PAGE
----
Batteries… what’s the big deal?

It’s a huge deal and it’s about reversible energy storage. Energy is neither created nor destroyed, but can only change state. Energy is stored in batteries electro-chemically, as opposed to just chemically, as it is in fuels such as gasoline, oil, coal, natural gas, and even hydrogen. Energy stored in batteries is fundamentally different than traditional energy carriers by the fact that electro-chemical energy stored in secondary rechargeable batteries is a reversible process, whereas energy stored in fossil fuels is a non-reversible process.

Due to the shortcomings of fossil fuels not being able to reversibly store energy, we have labeled them “sources of energy” rather than “storage of energy”, and common parlance considers fossil fuels as energy sources, rather than energy carriers, which is in fact what they are. While batteries are correctly considered energy carriers, they have the added benefit of being extremely efficient and reversible.

Fossil fuels are nothing more than energy carriers that were charged millions of years ago by energy originating from the sun, trapped in plankton and other little creatures and plants for our use today. The drawback of fossil fuel energy systems is that they are not reversible. Energy released by burning hydro-carbon chains of any type is not a reversible process, once a fossil fuel has been burned to chemically extract its heat value through reaction with atmospheric oxygen to form the products of CO2 and H2O gas, the process is in no way reversible.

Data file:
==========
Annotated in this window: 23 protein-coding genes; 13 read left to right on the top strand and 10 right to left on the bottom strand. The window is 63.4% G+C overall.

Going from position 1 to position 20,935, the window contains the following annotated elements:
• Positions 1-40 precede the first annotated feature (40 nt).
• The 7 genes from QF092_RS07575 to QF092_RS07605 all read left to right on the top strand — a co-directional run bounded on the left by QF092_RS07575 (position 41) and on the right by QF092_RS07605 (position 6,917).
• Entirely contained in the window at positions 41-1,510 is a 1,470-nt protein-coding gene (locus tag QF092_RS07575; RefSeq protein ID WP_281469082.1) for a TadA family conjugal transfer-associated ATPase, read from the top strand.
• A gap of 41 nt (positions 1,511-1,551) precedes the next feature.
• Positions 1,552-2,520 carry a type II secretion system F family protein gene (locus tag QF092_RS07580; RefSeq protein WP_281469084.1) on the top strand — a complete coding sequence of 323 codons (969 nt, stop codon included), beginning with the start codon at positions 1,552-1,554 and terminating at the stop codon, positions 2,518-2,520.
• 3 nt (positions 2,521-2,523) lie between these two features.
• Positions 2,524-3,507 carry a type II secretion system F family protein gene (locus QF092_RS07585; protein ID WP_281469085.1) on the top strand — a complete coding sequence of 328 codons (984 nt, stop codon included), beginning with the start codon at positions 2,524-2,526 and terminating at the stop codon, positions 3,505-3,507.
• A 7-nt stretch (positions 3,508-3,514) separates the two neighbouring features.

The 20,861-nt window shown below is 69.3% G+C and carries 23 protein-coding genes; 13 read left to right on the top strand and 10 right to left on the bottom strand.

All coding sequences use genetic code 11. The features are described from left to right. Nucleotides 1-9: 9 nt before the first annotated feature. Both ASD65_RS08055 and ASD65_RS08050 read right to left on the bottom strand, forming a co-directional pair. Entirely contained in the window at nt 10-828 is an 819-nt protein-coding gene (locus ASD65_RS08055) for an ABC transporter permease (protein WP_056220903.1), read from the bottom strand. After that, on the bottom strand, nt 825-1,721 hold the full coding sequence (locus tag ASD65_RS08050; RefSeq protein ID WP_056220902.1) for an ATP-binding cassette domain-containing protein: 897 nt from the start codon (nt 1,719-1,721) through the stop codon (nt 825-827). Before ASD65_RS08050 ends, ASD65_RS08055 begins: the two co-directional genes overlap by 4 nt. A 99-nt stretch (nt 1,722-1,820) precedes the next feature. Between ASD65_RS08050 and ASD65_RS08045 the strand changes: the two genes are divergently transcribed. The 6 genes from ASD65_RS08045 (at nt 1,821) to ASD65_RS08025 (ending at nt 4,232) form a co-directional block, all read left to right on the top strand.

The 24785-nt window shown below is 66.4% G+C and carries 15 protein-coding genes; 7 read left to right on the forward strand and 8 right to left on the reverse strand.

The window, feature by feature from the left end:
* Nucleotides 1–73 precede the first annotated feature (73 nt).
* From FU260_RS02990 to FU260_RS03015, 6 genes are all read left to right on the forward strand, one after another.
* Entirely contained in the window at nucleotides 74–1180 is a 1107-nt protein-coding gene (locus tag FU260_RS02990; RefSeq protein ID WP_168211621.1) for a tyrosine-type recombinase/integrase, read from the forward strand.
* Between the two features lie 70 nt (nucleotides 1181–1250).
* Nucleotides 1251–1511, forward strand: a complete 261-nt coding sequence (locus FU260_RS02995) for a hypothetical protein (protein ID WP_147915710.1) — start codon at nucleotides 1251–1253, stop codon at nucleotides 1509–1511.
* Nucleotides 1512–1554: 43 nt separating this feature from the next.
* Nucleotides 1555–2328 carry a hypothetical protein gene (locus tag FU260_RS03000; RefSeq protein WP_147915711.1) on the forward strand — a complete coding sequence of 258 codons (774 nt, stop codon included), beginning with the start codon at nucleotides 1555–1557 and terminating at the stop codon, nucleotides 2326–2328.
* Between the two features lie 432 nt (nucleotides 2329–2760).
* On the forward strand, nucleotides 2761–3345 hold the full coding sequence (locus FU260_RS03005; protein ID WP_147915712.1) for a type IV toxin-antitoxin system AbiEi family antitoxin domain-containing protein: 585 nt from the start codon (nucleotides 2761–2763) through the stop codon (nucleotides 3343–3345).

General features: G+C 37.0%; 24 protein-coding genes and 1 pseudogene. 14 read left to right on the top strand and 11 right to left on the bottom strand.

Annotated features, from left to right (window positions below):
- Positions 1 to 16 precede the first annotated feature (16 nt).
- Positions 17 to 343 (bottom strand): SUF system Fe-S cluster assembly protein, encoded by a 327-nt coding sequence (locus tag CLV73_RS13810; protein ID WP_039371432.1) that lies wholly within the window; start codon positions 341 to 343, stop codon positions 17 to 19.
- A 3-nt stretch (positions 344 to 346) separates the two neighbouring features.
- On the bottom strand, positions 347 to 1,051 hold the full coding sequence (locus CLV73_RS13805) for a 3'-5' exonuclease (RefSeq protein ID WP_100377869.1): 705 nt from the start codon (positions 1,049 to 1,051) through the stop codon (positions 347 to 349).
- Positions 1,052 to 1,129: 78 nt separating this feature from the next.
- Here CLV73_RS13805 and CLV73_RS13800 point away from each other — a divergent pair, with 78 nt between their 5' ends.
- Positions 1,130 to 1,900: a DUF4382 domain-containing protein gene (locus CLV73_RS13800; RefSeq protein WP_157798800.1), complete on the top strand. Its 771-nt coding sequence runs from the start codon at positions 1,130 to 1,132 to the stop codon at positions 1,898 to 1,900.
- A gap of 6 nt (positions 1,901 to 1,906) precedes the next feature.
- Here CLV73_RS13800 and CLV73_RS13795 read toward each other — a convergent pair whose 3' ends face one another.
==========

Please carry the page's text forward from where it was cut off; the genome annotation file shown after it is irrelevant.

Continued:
So, what’s the big deal about batteries? Simply put, they are incredible in their ability to easily, efficiently, and reversibly store energy. No other portable mechanism comes even close to their ability to effectively store and return large amounts of useful energy in a controlled and reversible manor. Battery energy storage and retrieval efficiency is typically between 85-95% for a complete charge-discharge cycle, meaning that for every 1000 Watt-hours of electrical power delivered to the battery of an electric scooter or electric car, that battery will return 850-950 Watt-hours of useful energy to drive the wheels, run the air conditioner, blow the heater, and play the radio… and that is quite a big deal from which future ramifications will be enormous.

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